Undoubtedly, some of them are just doing it for citizenship. But we have red-blooded Americans in the military now who joined for purely selfish reasons, totally separate from the notion of serving this nation. We don’t kick them out, nor do we expect anything more from them than the minimums. My gut feeling is that illegal immigrants permitted to join the military as a path to citizenship won’t float at the bottom of the pond, so to speak. They know military service is their golden ticket, so they have an incentive not to screw it up.
As far as the career soldiers being forced out of the military, I don’t see how this affects them. Whether illegal immigrants are being allowed into the military or not, those soldiers are being downsized. This program, in any form, doesn’t change that.
So in the end, this law doesn’t seem to be the opened gate to hell it originally seemed. Then again, the law in its present state may not be the real worry. Perhaps this is simply another stepping stone to widened amnesty, a way to gain future votes from millions of “undocumented Democrats.” Maybe.
But for now, I’ll accept the law as is, understanding that it’s a pragmatic means to handle a complex problem. I’ll be happy to shake hands with the first formerly-illegal-immigrant-now-American soldier I meet. I’ll give him the same benefit of the doubt I’d give to any other soldier, unless he does something to remove that benefit. Once someone has sworn loyalty to this country, and does his job like every other soldier, I don’t really care where he’s from. All I care about is whether or not he has my back.
Once again, the United States and the Taliban are apparently close to striking a peace deal. Such a peace agreement has been rumored to be in the works longer than the latest "Bill & Ted's Excellent Adventure" sequel. (The difference is Keanu Reeves has fewer f**ks to give than U.S. Special Representative for Afghanistan Ambassador Zalmay Khalilzad.)
Both sides appeared to be close to reaching an agreement in September until the Taliban took credit for an attack that killed Army Sgt. 1st Class Elis A. Barreto Ortiz, of the 3rd Brigade Combat Team, 82nd Airborne Division. That prompted President Donald Trump to angrily cancel a planned summit with the Taliban that had been scheduled to take place at Camp David, Maryland, on Sept. 8.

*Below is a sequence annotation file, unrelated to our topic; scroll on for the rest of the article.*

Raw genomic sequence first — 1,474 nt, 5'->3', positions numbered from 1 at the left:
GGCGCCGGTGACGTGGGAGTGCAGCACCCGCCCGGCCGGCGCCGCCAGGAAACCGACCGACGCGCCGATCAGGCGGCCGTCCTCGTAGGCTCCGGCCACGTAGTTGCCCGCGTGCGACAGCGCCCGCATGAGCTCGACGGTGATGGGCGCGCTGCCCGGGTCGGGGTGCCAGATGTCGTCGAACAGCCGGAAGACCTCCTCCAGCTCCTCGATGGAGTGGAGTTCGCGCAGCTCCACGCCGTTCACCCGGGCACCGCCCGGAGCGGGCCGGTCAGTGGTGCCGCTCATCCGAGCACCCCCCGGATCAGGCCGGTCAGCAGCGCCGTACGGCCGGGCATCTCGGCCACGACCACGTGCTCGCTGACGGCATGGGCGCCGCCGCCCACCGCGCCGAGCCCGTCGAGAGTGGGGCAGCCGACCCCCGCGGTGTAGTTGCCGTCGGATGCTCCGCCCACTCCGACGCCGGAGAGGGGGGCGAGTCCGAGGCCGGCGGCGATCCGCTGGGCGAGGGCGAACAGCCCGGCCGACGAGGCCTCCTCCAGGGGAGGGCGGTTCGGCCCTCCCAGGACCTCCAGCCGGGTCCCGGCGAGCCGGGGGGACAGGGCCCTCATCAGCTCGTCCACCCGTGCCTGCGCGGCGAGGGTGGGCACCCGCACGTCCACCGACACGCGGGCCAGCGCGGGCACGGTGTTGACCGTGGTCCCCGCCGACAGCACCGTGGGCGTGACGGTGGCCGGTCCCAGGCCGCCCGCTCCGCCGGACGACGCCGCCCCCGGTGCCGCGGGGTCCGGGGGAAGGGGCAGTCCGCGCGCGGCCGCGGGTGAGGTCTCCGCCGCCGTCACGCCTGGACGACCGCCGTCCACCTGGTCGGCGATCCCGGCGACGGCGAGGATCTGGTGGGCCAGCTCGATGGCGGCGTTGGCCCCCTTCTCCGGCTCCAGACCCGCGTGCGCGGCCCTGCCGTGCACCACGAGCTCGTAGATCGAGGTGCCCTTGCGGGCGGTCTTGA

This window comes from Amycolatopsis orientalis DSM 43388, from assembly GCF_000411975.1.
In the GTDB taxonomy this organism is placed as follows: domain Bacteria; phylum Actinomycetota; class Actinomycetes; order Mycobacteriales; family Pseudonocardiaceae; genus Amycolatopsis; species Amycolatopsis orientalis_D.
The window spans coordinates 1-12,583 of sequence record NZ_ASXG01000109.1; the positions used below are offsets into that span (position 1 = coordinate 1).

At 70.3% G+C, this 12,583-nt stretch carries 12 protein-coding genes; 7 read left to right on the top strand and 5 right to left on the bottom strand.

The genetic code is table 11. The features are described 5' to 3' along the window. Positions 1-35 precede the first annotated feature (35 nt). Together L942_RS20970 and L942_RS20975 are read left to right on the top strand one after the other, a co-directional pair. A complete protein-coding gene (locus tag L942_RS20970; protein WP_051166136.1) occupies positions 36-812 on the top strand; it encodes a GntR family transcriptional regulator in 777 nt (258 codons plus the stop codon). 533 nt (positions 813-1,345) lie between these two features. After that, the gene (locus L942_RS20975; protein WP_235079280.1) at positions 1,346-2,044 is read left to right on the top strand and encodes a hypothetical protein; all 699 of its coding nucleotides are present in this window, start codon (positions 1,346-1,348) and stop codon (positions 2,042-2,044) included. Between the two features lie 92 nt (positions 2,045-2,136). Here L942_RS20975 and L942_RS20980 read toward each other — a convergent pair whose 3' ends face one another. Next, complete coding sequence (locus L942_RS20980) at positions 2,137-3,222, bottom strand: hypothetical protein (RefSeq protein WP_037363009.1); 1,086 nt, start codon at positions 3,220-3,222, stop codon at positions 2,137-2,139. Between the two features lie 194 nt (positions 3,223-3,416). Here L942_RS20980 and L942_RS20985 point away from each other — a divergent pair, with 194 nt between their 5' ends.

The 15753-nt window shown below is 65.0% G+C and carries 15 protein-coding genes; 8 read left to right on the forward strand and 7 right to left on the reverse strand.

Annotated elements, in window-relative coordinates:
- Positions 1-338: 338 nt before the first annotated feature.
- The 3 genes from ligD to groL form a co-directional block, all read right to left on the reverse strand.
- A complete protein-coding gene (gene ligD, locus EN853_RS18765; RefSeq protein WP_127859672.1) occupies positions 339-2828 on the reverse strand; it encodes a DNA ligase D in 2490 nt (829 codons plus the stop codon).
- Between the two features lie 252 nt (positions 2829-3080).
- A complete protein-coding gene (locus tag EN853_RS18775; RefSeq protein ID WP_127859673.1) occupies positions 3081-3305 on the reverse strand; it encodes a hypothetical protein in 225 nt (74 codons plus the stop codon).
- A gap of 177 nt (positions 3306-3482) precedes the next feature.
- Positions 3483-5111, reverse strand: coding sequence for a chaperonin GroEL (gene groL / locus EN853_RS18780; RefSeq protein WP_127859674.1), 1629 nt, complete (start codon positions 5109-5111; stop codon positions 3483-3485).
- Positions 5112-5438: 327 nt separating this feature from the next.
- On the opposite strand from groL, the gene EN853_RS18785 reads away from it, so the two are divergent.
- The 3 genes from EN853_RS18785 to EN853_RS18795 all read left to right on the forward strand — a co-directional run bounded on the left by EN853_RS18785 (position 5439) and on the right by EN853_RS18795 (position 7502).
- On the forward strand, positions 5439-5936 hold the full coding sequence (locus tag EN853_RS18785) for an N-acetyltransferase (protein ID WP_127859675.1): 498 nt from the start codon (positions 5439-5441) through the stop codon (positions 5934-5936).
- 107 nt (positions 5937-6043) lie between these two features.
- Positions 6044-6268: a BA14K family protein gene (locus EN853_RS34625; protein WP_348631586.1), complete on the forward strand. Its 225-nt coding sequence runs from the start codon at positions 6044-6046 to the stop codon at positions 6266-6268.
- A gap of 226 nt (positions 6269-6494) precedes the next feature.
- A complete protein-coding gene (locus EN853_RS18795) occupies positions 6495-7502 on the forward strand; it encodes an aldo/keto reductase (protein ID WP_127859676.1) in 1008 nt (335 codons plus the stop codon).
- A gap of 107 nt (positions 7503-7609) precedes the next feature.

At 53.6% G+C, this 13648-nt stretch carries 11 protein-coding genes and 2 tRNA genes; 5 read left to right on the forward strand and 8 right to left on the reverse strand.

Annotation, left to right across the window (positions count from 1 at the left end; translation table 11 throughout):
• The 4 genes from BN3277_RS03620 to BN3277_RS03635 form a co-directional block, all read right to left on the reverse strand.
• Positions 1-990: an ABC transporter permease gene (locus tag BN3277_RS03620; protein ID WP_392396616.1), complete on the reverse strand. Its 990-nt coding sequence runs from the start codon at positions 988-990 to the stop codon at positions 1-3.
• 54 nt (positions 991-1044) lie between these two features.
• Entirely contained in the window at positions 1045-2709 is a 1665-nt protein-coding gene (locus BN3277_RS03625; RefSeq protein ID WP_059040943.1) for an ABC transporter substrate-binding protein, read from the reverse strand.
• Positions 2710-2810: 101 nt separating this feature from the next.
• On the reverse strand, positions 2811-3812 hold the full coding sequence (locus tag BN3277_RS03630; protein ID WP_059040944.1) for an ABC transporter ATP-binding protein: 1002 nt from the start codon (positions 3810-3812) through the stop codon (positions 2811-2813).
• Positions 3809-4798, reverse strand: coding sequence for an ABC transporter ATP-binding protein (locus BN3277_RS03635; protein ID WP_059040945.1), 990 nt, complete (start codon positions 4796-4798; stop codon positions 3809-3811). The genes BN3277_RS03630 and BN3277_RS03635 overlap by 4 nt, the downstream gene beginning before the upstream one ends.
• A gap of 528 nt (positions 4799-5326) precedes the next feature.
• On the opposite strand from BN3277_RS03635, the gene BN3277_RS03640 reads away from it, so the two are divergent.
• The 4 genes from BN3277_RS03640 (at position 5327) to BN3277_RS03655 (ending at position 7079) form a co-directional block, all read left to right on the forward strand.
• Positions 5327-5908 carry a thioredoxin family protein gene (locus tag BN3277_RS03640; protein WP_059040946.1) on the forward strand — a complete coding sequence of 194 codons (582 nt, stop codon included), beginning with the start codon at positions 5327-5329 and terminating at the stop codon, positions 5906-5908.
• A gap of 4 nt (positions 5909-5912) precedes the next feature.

Now Taliban spokesman Suhail Shaheen has told a Pakistani newspaper that he is "optimistic" that the Taliban could reach an agreement with U.S. negotiators by the end of January.
75 years ago, Audie Murphy earned his Medal of Honor with nothing but a burning tank destroyer's .50 cal and insane bravery
Editor's note: a version of this post first appeared in 2018
On January 26, 1945, the most decorated U.S. service member of World War II earned his legacy in a fiery fashion.
Florida senators are pushing for Purple Hearts for service members wounded in the NAS Pensacola shooting
Florida's two senators are pushing the Defense Department to award Purple Hearts to the U.S. service members wounded in the December shooting at Naval Air Station Pensacola.
The Navy Department is in the middle of a new force-structure review, which could change the number and types of ships the sea services say they'll need to fight future conflicts. But instead of trying to project what they will need three decades out, which has been the case in past assessments, acting Navy Secretary Thomas Modly said the services will take a shorter view.
"I don't know what the threat's going to be 30 years from now, but if we're building a force structure for 30 years from now, I would suggest we're probably not building the right one," he said Friday at a National Defense Industrial Association event.
The Navy completed its last force-structure assessment in 2016. That 30-year plan called for a 355-ship fleet.
When Oscar Jesus Temores showed up to work at Joint Expeditionary Base Little Creek-Fort Story each day, his colleagues in base security knew they were in for a treat.
Temores was a master-at-arms who loved his job and cracking corny jokes.
"He just he just had that personality that you can go up to him and talk to him about anything. It was goofy and weird, and he always had jokes," said Petty Officer 3rd Class Derek Lopez, a fellow base patrolman. "Sometimes he'd make you cry from laughter and other times you'd just want to cringe because of how dumb his joke was. But that's what made him more approachable and easy to be around."
That ability to make others laugh and put people at ease is just one of the ways Temores is remembered by his colleagues. It has been seven weeks since the 23-year-old married father of one was killed when a civilian intruder crashed his pickup truck into Temores' vehicle at Fort Story.